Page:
Lyumjev ® ▼ (insulin lispro)

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What are the compatibility and safety data in the Lyumjev®▼ (insulin lispro) PRONTO-Pump study?

In the PRONTO-Pump study, there was no significant difference in the rate of infusion set failures between the Lyumjev and Humalog treatment groups.

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UK_cFAQ_URI059_PHASE_3_PUMP_COMPATIBILITY_SAFETY_DATA
en-GB

PRONTO-Pump Study

PRONTO-Pump was a phase 3, prospective, randomized, double-blind, crossover, active-controlled, outpatient, multinational study that compared Lyumjev (insulin lispro) 100 units/mL with Humalog (insulin lispro) 100 units/mL, both administered via continuous subcutaneous insulin infusion with Dexcom G5® Mobile Continuous Glucose Monitoring System, in adults with type 1 diabetes (T1D).1

The phase 3 pump study was designed to compare Lyumjev with Humalog with respect to the rate of infusion set failures in events/patient/30 days that led to

  • premature infusion set changes due to a pump occlusion alarm, or
  • unexplained hyperglycemia with blood glucose (BG) >13.9 mmol/L (>250 mg/dL) that did not decrease within 1 hour following a correction bolus delivered via pump.1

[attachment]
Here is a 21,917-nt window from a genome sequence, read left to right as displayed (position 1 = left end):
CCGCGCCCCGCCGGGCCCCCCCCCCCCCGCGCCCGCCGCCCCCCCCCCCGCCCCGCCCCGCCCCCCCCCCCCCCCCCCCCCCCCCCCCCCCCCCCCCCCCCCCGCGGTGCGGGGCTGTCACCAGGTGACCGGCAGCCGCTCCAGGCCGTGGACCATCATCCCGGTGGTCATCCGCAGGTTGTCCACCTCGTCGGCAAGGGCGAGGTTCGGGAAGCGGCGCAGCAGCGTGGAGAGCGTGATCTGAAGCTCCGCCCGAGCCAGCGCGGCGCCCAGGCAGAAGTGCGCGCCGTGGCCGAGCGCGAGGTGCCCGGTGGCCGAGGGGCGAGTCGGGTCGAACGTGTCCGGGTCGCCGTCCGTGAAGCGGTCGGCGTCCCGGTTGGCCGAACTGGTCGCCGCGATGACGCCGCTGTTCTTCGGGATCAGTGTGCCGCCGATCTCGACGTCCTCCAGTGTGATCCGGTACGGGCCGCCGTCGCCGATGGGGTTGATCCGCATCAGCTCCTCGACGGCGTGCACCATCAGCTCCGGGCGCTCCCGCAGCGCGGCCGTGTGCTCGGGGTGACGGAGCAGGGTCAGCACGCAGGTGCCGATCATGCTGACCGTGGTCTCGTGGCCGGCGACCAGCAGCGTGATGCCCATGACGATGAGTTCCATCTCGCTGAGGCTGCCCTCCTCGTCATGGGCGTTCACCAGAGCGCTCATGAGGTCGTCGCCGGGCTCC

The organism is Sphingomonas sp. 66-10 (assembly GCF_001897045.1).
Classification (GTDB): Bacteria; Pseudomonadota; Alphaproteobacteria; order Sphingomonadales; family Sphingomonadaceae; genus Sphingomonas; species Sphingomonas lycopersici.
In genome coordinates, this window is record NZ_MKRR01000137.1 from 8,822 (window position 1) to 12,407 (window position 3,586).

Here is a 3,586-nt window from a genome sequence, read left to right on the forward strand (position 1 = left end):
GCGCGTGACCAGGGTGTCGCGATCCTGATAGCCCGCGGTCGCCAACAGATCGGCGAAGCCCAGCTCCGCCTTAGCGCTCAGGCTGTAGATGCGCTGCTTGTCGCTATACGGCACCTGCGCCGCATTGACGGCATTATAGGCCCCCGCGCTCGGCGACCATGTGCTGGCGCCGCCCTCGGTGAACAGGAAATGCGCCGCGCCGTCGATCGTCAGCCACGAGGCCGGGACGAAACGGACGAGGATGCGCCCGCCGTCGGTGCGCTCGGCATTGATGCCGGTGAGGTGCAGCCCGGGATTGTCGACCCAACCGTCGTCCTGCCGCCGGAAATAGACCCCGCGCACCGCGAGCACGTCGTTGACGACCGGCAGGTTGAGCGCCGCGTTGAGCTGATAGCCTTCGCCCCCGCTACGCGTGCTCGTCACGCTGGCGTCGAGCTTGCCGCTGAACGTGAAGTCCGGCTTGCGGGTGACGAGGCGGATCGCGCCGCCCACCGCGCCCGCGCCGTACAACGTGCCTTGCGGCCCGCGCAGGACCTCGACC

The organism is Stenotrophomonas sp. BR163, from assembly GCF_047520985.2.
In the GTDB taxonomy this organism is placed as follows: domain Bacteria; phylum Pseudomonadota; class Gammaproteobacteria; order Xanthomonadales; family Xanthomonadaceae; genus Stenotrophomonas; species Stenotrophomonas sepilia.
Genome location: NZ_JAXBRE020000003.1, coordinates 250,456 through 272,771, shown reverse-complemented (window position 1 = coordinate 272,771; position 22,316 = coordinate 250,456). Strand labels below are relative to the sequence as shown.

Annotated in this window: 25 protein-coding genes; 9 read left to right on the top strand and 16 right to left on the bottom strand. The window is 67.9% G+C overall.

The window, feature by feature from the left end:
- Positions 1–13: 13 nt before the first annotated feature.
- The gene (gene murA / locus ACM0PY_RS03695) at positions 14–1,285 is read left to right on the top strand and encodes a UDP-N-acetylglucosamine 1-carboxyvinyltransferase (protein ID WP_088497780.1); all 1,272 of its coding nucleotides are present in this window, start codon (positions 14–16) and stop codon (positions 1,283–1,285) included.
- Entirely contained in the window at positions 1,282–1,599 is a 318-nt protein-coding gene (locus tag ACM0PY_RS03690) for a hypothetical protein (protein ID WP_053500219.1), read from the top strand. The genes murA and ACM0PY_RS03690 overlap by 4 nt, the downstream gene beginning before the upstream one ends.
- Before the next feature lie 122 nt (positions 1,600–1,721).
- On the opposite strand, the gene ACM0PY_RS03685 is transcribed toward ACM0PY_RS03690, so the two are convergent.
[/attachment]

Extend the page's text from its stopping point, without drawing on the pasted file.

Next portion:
Compatibility and Safety Results

The rate of infusion set failures met the primary endpoint and was similar for Lyumjev and Humalog.2 

Five events of infusion set failures in 5 patients met the primary endpoint, all due to pump occlusion alarm.2 

The rate of infusion set failure was

  • 0.05 events/patient/30 days with Humalog treatment group, and
  • 0.04 events/patient/30 days with Lyumjev treatment group.2

The infusion set failures occurred on day 1 of infusion set wear in the Lyumjev treatment group and on day 2 of infusion set wear in the Humalog treatment group.1,2

Additional Information on the Study

Unexplained hyperglycemia was defined as a high BG concentration that could not be explained by

  • a missed prior bolus
  • dietary indiscretion
  • rebound or treatment of hypoglycemia
  • a pump failure
  • an empty pump reservoir
  • an infusion set complication such as kinked, came out, or leaking, or
  • an infusion site complication such as pain or redness.2

References

1Bode BW, Garg SK, Norwood P, et al. Compatibility and safety of ultra rapid lispro with continuous subcutaneous insulin infusion in patients with type 1 diabetes: PRONTO-Pump study. Diabetes Technol Ther. 2021;23(1):41-50. https://doi.org/10.1089/dia.2020.0224

2Data on file, Eli Lilly and Company and/or one of its subsidiaries.

This medicinal product is subject to additional monitoring. This will allow quick identification of new safety information. Healthcare professionals are asked to report any suspected adverse reactions.

Date of Last Review: 13 October 2022


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